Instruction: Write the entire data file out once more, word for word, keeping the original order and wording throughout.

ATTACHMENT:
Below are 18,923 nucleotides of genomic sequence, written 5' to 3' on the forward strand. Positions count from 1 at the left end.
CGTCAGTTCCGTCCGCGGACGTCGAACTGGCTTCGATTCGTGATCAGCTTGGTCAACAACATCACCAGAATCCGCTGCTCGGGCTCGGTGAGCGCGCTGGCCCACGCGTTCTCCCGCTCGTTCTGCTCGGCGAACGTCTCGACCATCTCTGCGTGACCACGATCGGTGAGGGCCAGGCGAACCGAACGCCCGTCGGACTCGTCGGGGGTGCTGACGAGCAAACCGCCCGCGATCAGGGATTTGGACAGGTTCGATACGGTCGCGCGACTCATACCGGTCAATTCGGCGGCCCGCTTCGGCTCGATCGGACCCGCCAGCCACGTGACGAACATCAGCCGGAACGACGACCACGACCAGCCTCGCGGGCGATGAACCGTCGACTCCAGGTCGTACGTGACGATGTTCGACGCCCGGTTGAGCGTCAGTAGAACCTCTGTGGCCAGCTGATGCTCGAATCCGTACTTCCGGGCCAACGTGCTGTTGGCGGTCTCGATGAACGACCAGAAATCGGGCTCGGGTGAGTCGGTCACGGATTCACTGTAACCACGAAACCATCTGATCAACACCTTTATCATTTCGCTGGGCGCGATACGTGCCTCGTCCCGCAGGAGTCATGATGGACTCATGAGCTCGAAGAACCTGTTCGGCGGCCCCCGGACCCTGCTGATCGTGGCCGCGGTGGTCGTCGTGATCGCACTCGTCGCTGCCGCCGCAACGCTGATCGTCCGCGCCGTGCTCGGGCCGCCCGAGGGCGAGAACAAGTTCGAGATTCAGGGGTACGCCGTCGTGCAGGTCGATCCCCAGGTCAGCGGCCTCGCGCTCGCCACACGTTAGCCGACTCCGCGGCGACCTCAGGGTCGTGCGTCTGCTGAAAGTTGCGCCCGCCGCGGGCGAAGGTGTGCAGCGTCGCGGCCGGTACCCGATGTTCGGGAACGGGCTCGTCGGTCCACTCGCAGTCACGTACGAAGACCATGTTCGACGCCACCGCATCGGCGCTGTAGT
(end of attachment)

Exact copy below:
Below are 18,923 nucleotides of genomic sequence, written 5' to 3' on the forward strand. Positions count from 1 at the left end.
CGTCAGTTCCGTCCGCGGACGTCGAACTGGCTTCGATTCGTGATCAGCTTGGTCAACAACATCACCAGAATCCGCTGCTCGGGCTCGGTGAGCGCGCTGGCCCACGCGTTCTCCCGCTCGTTCTGCTCGGCGAACGTCTCGACCATCTCTGCGTGACCACGATCGGTGAGGGCCAGGCGAACCGAACGCCCGTCGGACTCGTCGGGGGTGCTGACGAGCAAACCGCCCGCGATCAGGGATTTGGACAGGTTCGATACGGTCGCGCGACTCATACCGGTCAATTCGGCGGCCCGCTTCGGCTCGATCGGACCCGCCAGCCACGTGACGAACATCAGCCGGAACGACGACCACGACCAGCCTCGCGGGCGATGAACCGTCGACTCCAGGTCGTACGTGACGATGTTCGACGCCCGGTTGAGCGTCAGTAGAACCTCTGTGGCCAGCTGATGCTCGAATCCGTACTTCCGGGCCAACGTGCTGTTGGCGGTCTCGATGAACGACCAGAAATCGGGCTCGGGTGAGTCGGTCACGGATTCACTGTAACCACGAAACCATCTGATCAACACCTTTATCATTTCGCTGGGCGCGATACGTGCCTCGTCCCGCAGGAGTCATGATGGACTCATGAGCTCGAAGAACCTGTTCGGCGGCCCCCGGACCCTGCTGATCGTGGCCGCGGTGGTCGTCGTGATCGCACTCGTCGCTGCCGCCGCAACGCTGATCGTCCGCGCCGTGCTCGGGCCGCCCGAGGGCGAGAACAAGTTCGAGATTCAGGGGTACGCCGTCGTGCAGGTCGATCCCCAGGTCAGCGGCCTCGCGCTCGCCACACGTTAGCCGACTCCGCGGCGACCTCAGGGTCGTGCGTCTGCTGAAAGTTGCGCCCGCCGCGGGCGAAGGTGTGCAGCGTCGCGGCCGGTACCCGATGTTCGGGAACGGGCTCGTCGGTCCACTCGCAGTCACGTACGAAGACCATGTTCGACGCCACCGCATCGGCGCTGTAGT